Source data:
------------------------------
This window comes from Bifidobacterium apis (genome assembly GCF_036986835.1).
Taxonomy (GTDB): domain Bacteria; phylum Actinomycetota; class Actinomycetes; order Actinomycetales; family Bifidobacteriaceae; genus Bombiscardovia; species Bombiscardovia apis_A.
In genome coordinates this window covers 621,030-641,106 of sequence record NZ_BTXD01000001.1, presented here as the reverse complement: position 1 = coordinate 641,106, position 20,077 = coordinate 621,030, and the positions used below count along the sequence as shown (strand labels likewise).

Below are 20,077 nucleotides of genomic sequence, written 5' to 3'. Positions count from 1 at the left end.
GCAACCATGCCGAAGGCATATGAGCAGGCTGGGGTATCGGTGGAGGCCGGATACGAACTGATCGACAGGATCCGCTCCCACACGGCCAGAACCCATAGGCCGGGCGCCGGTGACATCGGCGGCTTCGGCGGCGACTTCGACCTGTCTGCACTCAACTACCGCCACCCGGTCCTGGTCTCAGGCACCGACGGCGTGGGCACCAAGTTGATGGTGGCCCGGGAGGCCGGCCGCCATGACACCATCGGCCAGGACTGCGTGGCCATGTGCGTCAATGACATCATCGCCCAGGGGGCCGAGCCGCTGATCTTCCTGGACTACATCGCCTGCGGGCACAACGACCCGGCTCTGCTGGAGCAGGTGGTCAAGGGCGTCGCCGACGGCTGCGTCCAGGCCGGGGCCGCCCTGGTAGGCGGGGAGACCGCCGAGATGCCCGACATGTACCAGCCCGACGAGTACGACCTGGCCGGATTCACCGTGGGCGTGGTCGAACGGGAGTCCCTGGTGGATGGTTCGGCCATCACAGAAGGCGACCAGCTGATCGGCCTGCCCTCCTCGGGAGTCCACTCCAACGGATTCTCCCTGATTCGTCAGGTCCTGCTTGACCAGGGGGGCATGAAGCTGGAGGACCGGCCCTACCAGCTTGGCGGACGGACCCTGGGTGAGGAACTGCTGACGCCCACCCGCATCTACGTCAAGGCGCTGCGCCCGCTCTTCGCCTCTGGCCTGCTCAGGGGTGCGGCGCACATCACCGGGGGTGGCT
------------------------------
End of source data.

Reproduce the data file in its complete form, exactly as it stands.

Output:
This window comes from Bifidobacterium apis (genome assembly GCF_036986835.1).
Taxonomy (GTDB): domain Bacteria; phylum Actinomycetota; class Actinomycetes; order Actinomycetales; family Bifidobacteriaceae; genus Bombiscardovia; species Bombiscardovia apis_A.
In genome coordinates this window covers 621,030-641,106 of sequence record NZ_BTXD01000001.1, presented here as the reverse complement: position 1 = coordinate 641,106, position 20,077 = coordinate 621,030, and the positions used below count along the sequence as shown (strand labels likewise).

Below are 20,077 nucleotides of genomic sequence, written 5' to 3'. Positions count from 1 at the left end.
GCAACCATGCCGAAGGCATATGAGCAGGCTGGGGTATCGGTGGAGGCCGGATACGAACTGATCGACAGGATCCGCTCCCACACGGCCAGAACCCATAGGCCGGGCGCCGGTGACATCGGCGGCTTCGGCGGCGACTTCGACCTGTCTGCACTCAACTACCGCCACCCGGTCCTGGTCTCAGGCACCGACGGCGTGGGCACCAAGTTGATGGTGGCCCGGGAGGCCGGCCGCCATGACACCATCGGCCAGGACTGCGTGGCCATGTGCGTCAATGACATCATCGCCCAGGGGGCCGAGCCGCTGATCTTCCTGGACTACATCGCCTGCGGGCACAACGACCCGGCTCTGCTGGAGCAGGTGGTCAAGGGCGTCGCCGACGGCTGCGTCCAGGCCGGGGCCGCCCTGGTAGGCGGGGAGACCGCCGAGATGCCCGACATGTACCAGCCCGACGAGTACGACCTGGCCGGATTCACCGTGGGCGTGGTCGAACGGGAGTCCCTGGTGGATGGTTCGGCCATCACAGAAGGCGACCAGCTGATCGGCCTGCCCTCCTCGGGAGTCCACTCCAACGGATTCTCCCTGATTCGTCAGGTCCTGCTTGACCAGGGGGGCATGAAGCTGGAGGACCGGCCCTACCAGCTTGGCGGACGGACCCTGGGTGAGGAACTGCTGACGCCCACCCGCATCTACGTCAAGGCGCTGCGCCCGCTCTTCGCCTCTGGCCTGCTCAGGGGTGCGGCGCACATCACCGGGGGTGGCT